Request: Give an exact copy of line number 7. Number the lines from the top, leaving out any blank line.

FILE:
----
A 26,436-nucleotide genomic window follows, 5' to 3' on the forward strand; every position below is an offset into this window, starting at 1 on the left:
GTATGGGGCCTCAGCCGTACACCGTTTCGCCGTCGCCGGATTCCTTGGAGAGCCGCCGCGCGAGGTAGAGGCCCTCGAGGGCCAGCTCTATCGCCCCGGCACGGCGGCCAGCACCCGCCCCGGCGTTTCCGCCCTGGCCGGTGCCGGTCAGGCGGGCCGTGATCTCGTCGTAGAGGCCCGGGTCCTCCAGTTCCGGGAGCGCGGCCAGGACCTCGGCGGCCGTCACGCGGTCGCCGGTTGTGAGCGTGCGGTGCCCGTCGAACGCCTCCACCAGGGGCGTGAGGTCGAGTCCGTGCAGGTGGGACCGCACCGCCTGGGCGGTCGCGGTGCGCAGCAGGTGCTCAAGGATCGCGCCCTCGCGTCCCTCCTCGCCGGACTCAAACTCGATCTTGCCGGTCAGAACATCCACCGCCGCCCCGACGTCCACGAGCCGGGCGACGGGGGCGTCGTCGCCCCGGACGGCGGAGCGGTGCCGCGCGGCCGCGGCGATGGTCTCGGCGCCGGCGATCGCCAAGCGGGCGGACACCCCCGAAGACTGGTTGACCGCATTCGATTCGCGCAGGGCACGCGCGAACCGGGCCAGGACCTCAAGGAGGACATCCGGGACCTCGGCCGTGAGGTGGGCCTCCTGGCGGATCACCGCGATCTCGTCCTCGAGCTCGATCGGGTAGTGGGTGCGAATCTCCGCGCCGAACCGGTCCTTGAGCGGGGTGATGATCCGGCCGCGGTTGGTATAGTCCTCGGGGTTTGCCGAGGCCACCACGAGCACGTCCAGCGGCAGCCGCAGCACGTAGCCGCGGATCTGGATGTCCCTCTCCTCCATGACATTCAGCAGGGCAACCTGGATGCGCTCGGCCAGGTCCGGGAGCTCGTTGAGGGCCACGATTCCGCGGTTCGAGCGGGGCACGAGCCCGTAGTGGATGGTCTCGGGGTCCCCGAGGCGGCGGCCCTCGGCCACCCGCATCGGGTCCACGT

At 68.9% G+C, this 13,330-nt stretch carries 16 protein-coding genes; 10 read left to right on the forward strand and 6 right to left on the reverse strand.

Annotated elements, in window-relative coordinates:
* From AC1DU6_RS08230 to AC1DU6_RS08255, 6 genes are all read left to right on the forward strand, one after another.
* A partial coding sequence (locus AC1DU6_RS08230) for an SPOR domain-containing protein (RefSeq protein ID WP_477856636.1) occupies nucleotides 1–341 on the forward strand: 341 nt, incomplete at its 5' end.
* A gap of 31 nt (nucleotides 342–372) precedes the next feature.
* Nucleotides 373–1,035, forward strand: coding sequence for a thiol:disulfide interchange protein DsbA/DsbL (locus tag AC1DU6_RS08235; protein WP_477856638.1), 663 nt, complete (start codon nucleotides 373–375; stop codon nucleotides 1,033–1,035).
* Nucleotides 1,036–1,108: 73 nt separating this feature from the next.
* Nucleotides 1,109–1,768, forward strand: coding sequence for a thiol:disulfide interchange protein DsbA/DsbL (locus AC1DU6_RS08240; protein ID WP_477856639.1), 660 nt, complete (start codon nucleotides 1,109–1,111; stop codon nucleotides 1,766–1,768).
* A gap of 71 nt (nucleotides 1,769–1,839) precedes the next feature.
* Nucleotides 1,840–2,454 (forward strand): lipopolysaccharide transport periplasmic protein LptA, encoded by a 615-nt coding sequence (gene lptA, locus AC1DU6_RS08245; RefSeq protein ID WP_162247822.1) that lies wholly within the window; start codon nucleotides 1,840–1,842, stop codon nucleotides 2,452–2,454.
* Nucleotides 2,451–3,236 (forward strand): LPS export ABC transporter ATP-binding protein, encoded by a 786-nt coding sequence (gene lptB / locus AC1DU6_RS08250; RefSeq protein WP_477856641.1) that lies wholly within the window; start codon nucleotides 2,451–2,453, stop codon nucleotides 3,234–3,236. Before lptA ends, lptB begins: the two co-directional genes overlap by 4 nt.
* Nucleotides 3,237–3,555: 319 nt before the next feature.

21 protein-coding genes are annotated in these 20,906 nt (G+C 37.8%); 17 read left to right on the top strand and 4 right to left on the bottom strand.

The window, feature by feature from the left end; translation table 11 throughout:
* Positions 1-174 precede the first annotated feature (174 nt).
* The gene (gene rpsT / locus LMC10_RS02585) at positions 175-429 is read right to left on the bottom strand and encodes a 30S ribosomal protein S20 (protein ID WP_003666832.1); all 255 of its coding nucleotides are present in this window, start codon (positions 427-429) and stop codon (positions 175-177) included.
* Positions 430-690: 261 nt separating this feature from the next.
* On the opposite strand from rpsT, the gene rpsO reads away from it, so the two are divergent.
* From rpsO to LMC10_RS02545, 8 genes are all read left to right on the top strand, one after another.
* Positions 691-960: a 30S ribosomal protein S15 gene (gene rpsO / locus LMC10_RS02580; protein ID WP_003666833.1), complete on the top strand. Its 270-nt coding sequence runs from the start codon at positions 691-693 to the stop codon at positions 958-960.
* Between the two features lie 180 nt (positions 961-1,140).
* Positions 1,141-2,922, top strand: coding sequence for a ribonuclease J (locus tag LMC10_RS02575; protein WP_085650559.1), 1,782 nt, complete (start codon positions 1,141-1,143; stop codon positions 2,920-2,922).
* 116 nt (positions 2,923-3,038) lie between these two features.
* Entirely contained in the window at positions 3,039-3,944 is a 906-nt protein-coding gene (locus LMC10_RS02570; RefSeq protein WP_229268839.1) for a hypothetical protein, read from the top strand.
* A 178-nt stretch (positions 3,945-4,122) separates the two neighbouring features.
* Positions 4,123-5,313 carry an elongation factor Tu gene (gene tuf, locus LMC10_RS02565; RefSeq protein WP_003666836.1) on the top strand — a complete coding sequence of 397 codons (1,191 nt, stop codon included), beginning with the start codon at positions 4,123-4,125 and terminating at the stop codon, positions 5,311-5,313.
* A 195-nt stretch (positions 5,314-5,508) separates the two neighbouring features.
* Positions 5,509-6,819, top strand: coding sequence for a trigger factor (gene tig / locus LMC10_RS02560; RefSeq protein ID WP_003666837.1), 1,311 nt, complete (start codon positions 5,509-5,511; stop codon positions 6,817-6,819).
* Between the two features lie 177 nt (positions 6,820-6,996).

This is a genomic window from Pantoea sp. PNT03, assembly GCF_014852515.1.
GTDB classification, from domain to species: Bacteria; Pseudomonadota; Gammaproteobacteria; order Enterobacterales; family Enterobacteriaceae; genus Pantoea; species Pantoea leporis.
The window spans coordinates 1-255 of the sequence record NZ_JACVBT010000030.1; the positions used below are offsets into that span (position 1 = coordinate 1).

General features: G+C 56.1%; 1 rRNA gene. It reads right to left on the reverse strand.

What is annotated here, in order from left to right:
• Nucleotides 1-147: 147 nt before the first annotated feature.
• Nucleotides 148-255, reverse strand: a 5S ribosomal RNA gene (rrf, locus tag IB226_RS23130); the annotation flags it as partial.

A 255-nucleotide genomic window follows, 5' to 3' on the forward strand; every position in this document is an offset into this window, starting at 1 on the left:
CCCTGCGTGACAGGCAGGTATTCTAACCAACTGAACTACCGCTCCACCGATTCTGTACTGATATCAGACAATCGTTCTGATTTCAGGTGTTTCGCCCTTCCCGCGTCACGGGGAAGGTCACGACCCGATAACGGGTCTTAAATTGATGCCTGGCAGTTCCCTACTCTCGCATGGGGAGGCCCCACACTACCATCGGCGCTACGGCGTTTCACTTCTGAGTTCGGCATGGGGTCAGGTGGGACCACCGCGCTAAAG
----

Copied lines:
* A gap of 31 nt (nucleotides 342–372) precedes the next feature.